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My outputs from fortune are too random - in order for my fortunes to have any kind of scientific significance, I need to follow the principles of Astrology such that the fortune that is selected depends partly on, e.g., the phase of the moon. I've sorted out the Astrology side of things to get an astrologically deterministic number, which I can use as a random seed.

From here, I either want to be able to:

  1. Output the Nth fortune, or

  2. Set the random seed that fortune uses.

I can imagine doing 1. by getting a list of fortune files fortune -f and picking a random line from one of those files. But it would be nice if there was a more elegant solution.

I don't know how to do 2., all I know is that the RNG is not $RANDOM, so I can't set the seed in bash with RANDOM=seed.

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I think you can set the random seed by doing RANDOM=seed in bash. I found reference to it at tldp.org/LDP/abs/html/randomvar.html where in their example they are using the pid by doing RANDOM=$$ in their script. –  Lipongo Sep 7 '12 at 12:15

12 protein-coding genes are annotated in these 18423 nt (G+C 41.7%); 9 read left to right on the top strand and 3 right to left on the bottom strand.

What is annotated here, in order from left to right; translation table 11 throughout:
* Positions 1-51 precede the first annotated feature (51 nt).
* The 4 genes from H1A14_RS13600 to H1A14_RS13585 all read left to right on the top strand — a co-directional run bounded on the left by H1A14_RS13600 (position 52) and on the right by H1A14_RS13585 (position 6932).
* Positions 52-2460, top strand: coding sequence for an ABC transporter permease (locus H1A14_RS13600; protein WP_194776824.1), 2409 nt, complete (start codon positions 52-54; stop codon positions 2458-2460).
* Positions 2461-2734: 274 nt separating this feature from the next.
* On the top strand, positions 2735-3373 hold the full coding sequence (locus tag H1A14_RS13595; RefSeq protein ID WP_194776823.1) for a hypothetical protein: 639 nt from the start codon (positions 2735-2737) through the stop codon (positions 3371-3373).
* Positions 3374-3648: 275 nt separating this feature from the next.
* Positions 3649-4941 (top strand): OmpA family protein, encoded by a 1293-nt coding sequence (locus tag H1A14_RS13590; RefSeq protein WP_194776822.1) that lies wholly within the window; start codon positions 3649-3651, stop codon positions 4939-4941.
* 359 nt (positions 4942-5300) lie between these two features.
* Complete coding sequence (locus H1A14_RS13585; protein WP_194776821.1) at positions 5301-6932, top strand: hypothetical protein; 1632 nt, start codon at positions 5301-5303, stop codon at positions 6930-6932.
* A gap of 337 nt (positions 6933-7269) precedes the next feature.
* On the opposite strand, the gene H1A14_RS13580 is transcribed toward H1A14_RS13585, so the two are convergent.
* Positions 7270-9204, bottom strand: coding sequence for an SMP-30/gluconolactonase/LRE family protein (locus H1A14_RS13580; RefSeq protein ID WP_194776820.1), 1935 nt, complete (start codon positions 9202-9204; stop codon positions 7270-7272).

I've tried this (something like RANDOM=5; fortune), and I do not get the same fortune if I run it twice with the same seed. –  Richante Sep 7 '12 at 12:18

1 Answer 1

up vote 2 down vote accepted

There are many versions and re-implementations of fortune. I have had a look to Linux' fortune source code, the one you are probably using (here: fortune source). Unforutnately (!) it uses /dev/urandomto get the seed, and if this fails time(0) is used instead. That's why $RANDOM doesn't work. I can imagine only these solutions (in addition to the one you have already found):

1) Modify the source to add an option to force the random seed. It's quite trivial.

2) Run the program into a restricted environment via chroot. The restricted environment must contain the necessary binaries and a fake /dev/urandom (plain file) containing the seed you want to apply:

echo -en "$myseed" > restrictedroot/dev/urandom
chroot restrictedroot fortune

Note that the fake urandom containd binary data, so $myseed must be expanded as a 4-bytes binary sequence (i.e. with four exadecimal sequences "\xHH"). Not at all handy.

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